Ebb and Flow, like many missions before it, met its end when it collided with the object it was studying. Nothing was wasted on this mission, for it did contribute one last bit of science when it burned off the rest of its fuel, allowing scientists to calculate how off they were in terms of predictions and let those numbers improve future missions. December 17, 2012 saw the end of the 4-month long extension mission when GRAIL ended up crashing into the south side of a mountain that was located near both the north pole of the moon as well as the Goldschmidt crater. To honor the late astronaut Sally K. Ride, the location of the crash was named the Sally K. Ride Impact Site (Kruesi, NASA “NASA’s GRAIL Lunar”).
Over a spread of three Science papers in December of 2012, researchers announced several findings based off those gravity maps. First of all, the crust is not as dense as originally thought in the higher portions of the moon but the low flat areas are, which backs up Apollo data. Scientists now think the moon’s crust is 21-27 miles thick which is 1-6 miles thinner than expected but actually lines up nice with a density model that indicates moon material coming from Earth, supporting the Theia giant impact theory. Also of note was GRAIL’s finding that the crust is thicker on the far side of the moon than on the near side, according to a November 8 issue of Science. We also know that the near side shows more evidence of volcanic activity than the farside, so perhaps this thinness could be a reason why (NASA “NASA’s GRAIL Creates,” Ferron “Lunar”).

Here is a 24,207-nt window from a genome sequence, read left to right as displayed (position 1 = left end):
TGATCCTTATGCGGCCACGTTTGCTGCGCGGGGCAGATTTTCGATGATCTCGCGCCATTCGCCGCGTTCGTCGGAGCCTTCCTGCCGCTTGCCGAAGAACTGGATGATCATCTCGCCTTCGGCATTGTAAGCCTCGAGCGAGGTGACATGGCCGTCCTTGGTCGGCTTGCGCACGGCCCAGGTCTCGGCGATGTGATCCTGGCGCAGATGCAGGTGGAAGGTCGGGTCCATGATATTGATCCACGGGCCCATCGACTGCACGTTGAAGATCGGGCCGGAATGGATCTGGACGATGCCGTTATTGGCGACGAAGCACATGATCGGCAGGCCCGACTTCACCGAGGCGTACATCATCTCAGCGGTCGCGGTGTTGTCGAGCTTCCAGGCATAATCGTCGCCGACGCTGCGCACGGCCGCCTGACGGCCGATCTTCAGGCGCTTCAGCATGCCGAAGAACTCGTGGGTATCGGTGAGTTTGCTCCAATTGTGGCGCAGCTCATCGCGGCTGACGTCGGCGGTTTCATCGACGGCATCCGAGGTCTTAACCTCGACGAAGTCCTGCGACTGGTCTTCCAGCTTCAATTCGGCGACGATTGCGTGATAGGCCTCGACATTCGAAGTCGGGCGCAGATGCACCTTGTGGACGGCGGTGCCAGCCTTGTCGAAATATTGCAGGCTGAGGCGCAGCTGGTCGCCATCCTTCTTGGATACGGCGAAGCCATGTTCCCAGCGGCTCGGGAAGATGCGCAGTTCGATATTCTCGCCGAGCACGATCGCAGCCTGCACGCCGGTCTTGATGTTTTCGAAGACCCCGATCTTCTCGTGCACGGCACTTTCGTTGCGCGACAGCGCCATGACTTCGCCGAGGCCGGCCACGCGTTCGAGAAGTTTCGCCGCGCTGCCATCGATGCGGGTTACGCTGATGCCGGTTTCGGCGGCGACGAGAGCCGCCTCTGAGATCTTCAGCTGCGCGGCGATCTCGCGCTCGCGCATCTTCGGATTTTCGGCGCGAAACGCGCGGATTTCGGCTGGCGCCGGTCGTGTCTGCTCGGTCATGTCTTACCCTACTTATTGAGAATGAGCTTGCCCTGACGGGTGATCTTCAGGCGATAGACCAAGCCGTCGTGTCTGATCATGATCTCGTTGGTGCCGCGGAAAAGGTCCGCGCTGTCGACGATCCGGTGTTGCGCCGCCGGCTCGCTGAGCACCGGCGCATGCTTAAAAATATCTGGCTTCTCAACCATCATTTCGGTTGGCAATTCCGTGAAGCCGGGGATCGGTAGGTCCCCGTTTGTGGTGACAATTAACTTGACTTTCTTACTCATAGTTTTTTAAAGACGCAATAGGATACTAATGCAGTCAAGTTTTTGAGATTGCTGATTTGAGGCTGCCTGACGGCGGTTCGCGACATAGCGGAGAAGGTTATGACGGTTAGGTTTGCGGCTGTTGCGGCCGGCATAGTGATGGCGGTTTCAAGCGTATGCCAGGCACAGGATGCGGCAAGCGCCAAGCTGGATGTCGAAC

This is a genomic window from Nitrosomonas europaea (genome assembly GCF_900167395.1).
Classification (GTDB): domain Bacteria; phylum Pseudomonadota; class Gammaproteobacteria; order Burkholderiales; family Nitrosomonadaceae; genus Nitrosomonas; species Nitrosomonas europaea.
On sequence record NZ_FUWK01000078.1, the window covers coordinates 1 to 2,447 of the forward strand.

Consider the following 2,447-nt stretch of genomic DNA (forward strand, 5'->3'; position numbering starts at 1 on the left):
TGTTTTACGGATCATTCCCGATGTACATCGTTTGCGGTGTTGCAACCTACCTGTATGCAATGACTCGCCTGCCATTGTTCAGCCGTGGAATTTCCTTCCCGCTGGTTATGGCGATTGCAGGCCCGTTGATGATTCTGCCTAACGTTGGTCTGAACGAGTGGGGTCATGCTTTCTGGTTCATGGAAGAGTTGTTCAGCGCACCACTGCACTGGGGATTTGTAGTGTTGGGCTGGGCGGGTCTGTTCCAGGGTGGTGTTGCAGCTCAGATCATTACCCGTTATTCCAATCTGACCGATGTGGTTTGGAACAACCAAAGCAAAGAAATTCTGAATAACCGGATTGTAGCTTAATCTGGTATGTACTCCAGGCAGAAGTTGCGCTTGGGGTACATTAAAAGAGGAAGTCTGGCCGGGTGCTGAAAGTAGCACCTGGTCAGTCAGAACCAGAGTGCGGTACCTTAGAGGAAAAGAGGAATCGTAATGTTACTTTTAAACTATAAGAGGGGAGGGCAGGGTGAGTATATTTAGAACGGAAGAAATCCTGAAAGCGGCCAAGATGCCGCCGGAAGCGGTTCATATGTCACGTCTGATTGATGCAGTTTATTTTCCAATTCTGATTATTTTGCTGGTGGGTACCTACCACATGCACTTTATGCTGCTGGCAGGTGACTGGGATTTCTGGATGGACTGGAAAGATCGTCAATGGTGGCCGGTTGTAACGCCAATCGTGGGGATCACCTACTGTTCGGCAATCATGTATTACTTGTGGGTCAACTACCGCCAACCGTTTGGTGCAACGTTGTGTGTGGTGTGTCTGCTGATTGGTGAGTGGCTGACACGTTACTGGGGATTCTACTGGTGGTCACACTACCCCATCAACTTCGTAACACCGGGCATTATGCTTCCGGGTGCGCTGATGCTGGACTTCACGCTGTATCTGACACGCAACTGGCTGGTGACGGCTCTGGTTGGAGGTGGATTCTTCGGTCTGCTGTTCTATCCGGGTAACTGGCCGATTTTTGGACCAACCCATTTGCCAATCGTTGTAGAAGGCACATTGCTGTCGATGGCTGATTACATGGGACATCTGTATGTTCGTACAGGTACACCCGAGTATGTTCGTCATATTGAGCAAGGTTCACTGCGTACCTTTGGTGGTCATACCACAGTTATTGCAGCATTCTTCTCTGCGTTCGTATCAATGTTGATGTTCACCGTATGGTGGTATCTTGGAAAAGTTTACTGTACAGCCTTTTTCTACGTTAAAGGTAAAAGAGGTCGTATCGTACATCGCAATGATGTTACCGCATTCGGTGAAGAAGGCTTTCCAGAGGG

Later, in May 2013, it was revealed that those mascons mentioned earlier were a result of large impacts from asteroids or comets striking the moon where the crust was thin and the mantle thick. This caused magma to rise to higher levels that would normally be present where it cooled off and caused a mass concentration that was higher than the surrounding areas. By having the mantle in close proximity to the surface, anything above it heated up and therefore cooled at a greater density once any gases and liquids were evaporated (NASA “GRAIL,” Chow).